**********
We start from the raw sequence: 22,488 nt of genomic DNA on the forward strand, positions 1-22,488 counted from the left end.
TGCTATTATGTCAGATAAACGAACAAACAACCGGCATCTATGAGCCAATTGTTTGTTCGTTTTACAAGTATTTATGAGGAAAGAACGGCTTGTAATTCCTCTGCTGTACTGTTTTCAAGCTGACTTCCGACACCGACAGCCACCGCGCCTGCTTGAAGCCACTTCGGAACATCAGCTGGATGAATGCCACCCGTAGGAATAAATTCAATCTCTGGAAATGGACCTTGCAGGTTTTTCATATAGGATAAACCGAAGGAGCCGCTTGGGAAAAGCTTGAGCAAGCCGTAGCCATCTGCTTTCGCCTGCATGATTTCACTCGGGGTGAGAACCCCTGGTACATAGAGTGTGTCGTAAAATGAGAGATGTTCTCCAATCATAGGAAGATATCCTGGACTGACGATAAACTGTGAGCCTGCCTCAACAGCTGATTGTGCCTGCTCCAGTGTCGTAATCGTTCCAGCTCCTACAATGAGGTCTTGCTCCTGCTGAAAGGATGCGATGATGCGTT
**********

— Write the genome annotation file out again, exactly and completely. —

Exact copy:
We start from the raw sequence: 22,488 nt of genomic DNA on the forward strand, positions 1-22,488 counted from the left end.
TGCTATTATGTCAGATAAACGAACAAACAACCGGCATCTATGAGCCAATTGTTTGTTCGTTTTACAAGTATTTATGAGGAAAGAACGGCTTGTAATTCCTCTGCTGTACTGTTTTCAAGCTGACTTCCGACACCGACAGCCACCGCGCCTGCTTGAAGCCACTTCGGAACATCAGCTGGATGAATGCCACCCGTAGGAATAAATTCAATCTCTGGAAATGGACCTTGCAGGTTTTTCATATAGGATAAACCGAAGGAGCCGCTTGGGAAAAGCTTGAGCAAGCCGTAGCCATCTGCTTTCGCCTGCATGATTTCACTCGGGGTGAGAACCCCTGGTACATAGAGTGTGTCGTAAAATGAGAGATGTTCTCCAATCATAGGAAGATATCCTGGACTGACGATAAACTGTGAGCCTGCCTCAACAGCTGATTGTGCCTGCTCCAGTGTCGTAATCGTTCCAGCTCCTACAATGAGGTCTTGCTCCTGCTGAAAGGATGCGATGATGCGTT